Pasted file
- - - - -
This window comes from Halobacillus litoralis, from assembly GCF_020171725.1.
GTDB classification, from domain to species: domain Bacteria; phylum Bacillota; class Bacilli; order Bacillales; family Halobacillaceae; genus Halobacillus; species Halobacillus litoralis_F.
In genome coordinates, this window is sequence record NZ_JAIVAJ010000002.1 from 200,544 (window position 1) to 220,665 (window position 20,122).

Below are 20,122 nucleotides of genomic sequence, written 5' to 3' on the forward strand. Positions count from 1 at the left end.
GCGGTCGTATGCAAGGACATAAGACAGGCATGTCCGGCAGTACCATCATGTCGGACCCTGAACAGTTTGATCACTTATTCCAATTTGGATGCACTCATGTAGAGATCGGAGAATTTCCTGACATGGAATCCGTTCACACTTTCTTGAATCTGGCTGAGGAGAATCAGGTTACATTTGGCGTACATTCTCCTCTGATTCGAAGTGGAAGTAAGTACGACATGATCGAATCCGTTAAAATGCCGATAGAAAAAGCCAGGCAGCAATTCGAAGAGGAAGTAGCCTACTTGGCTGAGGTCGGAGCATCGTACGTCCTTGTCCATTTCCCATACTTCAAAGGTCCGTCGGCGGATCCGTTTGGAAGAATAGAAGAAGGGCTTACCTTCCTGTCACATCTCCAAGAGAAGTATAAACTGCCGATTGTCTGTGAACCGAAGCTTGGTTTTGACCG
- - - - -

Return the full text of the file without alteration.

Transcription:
This window comes from Halobacillus litoralis, from assembly GCF_020171725.1.
GTDB classification, from domain to species: domain Bacteria; phylum Bacillota; class Bacilli; order Bacillales; family Halobacillaceae; genus Halobacillus; species Halobacillus litoralis_F.
In genome coordinates, this window is sequence record NZ_JAIVAJ010000002.1 from 200,544 (window position 1) to 220,665 (window position 20,122).

Below are 20,122 nucleotides of genomic sequence, written 5' to 3' on the forward strand. Positions count from 1 at the left end.
GCGGTCGTATGCAAGGACATAAGACAGGCATGTCCGGCAGTACCATCATGTCGGACCCTGAACAGTTTGATCACTTATTCCAATTTGGATGCACTCATGTAGAGATCGGAGAATTTCCTGACATGGAATCCGTTCACACTTTCTTGAATCTGGCTGAGGAGAATCAGGTTACATTTGGCGTACATTCTCCTCTGATTCGAAGTGGAAGTAAGTACGACATGATCGAATCCGTTAAAATGCCGATAGAAAAAGCCAGGCAGCAATTCGAAGAGGAAGTAGCCTACTTGGCTGAGGTCGGAGCATCGTACGTCCTTGTCCATTTCCCATACTTCAAAGGTCCGTCGGCGGATCCGTTTGGAAGAATAGAAGAAGGGCTTACCTTCCTGTCACATCTCCAAGAGAAGTATAAACTGCCGATTGTCTGTGAACCGAAGCTTGGTTTTGACCG